The ginger and peanut biscuits?
The raspberry and chocolate cake?
Or the moderately healthy (but only in comparison to what you saw above) tomato and basil salad drizzled with Parmesan infused olive oil and balsamic vinegar and topped with feta served with a bit of pesto and a King Island Double Brie?
Perhaps you'd have stuck with the clichéd Aussie bar snacks of salt and vinegar or BBQ chips or peanuts, and a Hahn Light beer, served first to tie in with the book's location in a seedy Sydney pub. Don't worry - we had champagne as well...and tea and coffee served in my Royal Doulton tea set to follow. Such fun being able to use it for a crowd!
Here's the book itself, The Glass Canoe by David Ireland. I blogged about it here. Featuring in Australian Classics - 50 great writers and their celebrated works by Jane Gleeson-White, the book is not an easy read, but difficult books make for the best book club discussions, in my experience, and last night was no different.
My book club members are an erudite bunch with two current school principals and the wife of a retired one as well as two English Literature teachers, a couple of other teachers, and a smattering of dummies like moi. The best discussion of the night centred around whether The Glass Canoe was appropriate for Year 12 school students. Scheduled as part of the NSW HSC syllabus in the early 80s, the book was called 'pornographic' by parents, and caused somewhat of a furore before being withdrawn. I can understand why! Maybe this is another reason why I homeschool my daughter - so that she is not exposed to books like this before she has the life experience and maturity to deal appropriately with their subject matter. Pleasingly, the general consensus last night was that the book was inappropriate for 17 year olds, although we all thought that the book fell short of the definition of pornography as a depiction of erotic behaviour intended to cause sexual excitement. (Oh what is this post going to do to my Google searchers?) Our local school principal cited her principal (!) concern as the tone of hopelessness that pervades the book, feeling that right to the end there appears no way out for this group of marginalised Australians. I felt glad to hear her opinion.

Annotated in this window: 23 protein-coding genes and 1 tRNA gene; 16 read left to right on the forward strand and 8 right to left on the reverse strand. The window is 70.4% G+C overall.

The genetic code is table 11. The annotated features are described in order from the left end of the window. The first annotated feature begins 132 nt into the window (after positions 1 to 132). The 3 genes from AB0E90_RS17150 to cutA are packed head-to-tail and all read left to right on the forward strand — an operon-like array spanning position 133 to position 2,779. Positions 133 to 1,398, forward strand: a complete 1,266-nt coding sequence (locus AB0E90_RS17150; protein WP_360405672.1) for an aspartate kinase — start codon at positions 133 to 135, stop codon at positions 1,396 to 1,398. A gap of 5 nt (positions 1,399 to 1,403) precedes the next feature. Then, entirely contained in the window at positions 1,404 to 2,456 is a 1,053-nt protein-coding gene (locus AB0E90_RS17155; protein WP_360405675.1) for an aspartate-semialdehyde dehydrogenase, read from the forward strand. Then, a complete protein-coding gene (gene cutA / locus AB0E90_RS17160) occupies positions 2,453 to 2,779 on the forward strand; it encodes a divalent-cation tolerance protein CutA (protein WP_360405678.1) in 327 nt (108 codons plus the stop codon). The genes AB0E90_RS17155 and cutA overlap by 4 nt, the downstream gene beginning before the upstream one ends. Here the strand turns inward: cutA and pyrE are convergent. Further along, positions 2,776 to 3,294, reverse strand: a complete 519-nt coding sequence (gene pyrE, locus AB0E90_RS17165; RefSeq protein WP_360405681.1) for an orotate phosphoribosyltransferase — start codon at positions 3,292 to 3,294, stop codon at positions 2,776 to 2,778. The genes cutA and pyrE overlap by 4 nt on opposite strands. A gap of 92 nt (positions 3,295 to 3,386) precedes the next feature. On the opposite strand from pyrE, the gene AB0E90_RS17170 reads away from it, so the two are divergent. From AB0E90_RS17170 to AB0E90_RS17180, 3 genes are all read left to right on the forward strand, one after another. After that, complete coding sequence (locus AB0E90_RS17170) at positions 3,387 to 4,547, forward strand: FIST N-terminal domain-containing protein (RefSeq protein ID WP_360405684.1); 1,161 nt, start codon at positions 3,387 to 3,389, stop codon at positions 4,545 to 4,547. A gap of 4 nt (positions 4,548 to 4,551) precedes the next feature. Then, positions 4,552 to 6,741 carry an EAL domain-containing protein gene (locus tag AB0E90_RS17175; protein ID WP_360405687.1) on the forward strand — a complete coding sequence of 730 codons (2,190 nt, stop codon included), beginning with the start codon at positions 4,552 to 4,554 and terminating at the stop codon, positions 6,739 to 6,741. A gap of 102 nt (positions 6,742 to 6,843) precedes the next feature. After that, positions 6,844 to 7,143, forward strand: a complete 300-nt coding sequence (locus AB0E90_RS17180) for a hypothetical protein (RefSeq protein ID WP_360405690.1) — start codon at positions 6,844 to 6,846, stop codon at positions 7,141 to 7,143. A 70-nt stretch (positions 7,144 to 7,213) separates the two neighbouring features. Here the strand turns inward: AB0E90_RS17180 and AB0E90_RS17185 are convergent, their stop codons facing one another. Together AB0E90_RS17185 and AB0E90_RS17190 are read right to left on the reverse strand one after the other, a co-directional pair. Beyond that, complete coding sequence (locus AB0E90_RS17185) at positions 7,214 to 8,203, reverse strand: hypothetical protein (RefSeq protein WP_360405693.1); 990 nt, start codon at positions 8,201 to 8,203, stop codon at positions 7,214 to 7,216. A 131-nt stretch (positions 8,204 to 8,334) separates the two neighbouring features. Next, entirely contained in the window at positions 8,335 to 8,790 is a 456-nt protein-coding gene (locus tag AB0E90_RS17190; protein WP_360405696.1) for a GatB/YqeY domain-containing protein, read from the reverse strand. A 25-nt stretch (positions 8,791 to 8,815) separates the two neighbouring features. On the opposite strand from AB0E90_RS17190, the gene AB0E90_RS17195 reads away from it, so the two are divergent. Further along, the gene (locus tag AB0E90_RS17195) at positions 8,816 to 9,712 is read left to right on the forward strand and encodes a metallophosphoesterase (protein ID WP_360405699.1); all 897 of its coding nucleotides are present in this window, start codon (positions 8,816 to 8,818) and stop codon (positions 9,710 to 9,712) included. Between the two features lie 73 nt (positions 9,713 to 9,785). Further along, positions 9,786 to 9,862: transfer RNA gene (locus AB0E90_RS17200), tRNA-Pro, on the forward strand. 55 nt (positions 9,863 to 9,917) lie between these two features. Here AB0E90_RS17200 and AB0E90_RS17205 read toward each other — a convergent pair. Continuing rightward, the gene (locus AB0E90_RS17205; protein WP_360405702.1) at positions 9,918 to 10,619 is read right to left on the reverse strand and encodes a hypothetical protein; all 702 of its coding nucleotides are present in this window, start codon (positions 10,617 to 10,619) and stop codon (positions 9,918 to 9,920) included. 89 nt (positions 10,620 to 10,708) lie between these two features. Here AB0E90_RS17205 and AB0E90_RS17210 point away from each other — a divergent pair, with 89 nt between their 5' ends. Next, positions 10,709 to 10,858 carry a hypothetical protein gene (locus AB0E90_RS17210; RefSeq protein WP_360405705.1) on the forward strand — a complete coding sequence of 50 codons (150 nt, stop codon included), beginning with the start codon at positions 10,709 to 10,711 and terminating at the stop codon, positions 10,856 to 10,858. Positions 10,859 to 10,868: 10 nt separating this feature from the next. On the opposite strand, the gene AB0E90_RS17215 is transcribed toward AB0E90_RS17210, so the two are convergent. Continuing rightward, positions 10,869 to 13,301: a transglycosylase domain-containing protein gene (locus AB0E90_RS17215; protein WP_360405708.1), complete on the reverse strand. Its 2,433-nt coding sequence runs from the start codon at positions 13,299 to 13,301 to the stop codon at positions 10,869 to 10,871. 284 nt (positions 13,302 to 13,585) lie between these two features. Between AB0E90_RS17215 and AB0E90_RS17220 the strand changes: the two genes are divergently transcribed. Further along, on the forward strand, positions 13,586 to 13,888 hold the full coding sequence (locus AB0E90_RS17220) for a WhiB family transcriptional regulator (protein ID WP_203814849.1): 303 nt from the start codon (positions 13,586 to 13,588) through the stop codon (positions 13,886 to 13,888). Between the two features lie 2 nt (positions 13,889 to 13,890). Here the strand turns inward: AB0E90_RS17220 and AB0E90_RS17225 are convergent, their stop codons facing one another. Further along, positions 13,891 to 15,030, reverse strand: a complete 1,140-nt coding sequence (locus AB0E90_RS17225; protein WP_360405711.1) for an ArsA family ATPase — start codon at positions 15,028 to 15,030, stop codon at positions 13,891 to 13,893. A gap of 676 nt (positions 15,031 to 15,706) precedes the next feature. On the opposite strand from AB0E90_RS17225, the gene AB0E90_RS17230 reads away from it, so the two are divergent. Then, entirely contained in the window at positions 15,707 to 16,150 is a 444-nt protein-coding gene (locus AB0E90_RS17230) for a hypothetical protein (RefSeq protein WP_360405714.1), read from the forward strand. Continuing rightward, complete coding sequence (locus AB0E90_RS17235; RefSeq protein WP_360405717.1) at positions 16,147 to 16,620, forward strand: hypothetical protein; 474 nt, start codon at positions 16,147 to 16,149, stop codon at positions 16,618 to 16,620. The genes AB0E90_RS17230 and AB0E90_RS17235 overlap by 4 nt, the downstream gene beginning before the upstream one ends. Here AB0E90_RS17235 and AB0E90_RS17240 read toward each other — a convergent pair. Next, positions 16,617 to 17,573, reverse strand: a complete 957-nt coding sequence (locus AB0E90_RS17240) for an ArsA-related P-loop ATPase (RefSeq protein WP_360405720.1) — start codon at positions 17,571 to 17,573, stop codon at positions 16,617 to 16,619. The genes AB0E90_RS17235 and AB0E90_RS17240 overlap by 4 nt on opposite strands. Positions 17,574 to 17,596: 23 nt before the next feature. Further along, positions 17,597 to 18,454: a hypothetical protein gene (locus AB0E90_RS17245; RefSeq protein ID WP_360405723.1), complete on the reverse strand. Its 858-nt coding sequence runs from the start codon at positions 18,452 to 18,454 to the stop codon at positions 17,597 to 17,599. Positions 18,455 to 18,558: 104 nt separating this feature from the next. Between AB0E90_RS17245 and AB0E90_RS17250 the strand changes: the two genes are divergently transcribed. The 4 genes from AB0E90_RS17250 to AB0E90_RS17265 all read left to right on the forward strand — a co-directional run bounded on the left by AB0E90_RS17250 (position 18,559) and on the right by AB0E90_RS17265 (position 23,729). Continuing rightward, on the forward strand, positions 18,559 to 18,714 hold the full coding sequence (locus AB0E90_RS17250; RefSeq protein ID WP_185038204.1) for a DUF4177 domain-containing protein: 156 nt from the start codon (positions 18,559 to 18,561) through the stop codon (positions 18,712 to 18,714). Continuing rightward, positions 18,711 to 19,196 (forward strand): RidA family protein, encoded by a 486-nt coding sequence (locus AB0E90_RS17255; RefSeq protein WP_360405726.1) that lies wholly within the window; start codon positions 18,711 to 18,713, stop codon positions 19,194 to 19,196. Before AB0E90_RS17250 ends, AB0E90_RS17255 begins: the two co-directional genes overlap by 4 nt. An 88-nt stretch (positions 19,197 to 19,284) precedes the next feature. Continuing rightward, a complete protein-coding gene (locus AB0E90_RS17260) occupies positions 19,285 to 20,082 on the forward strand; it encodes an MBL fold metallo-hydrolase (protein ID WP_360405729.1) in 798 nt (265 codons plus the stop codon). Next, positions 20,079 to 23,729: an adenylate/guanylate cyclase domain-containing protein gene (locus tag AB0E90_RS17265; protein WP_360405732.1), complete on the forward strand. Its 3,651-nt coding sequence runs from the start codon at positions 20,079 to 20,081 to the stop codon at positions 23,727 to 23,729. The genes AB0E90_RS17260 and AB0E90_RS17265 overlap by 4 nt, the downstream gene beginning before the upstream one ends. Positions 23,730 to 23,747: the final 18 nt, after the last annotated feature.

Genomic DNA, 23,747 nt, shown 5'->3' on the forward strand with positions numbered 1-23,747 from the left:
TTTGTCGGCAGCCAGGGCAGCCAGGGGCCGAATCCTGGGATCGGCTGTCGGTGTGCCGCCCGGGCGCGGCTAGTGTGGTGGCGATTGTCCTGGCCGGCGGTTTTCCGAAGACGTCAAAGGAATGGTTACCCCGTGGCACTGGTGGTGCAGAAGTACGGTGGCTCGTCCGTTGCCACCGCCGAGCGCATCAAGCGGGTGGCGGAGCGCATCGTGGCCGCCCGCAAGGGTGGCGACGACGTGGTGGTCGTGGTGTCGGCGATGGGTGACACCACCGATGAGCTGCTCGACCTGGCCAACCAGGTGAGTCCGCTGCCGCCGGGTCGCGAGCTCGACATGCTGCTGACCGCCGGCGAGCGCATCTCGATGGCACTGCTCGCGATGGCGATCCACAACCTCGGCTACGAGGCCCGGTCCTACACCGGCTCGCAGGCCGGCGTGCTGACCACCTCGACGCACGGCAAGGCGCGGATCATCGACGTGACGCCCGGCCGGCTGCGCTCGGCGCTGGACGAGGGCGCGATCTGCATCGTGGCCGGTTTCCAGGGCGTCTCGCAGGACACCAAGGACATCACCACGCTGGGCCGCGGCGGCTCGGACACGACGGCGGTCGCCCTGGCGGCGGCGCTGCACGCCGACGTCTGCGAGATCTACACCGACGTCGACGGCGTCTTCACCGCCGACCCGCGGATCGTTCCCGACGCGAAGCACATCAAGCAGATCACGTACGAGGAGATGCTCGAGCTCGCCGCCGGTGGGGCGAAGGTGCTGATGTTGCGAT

What do you think? Are 17 year olds old enough to deal with adult themes of sex, drugs and alcohol? When do you introduce these subjects to your children? Ever? Is it appropriate to shield them from the darker side of our fallen world, or does this cause problems later? What's your opinion? What's your experience?
I'm going to set this up as a discussion in The Peaceful Community. Feel free to answer here or there or both. I am enjoying the input from people outside my usual blog readership over there, and they way the discussion continues long after the post is forgotten. On the other hand I don't want to destroy the wonderful comment chains we often find here, so I'm treading cautiously so far with this community thing. Hop on over and have a look around if you haven't already. There are discussions on books for Ancient Egypt, Bible reading plans and children's books. I've also started a discussion asking for help in solving the problem with my blog's formatting. This is really getting me down, to be honest, and so if you would jump over there and give me some details I would really appreciate it.
Finally, I've some photos of the flowers from last night. I really enjoy readying our peaceful home for guests, and the garden put on a nice showing last night. Enjoy!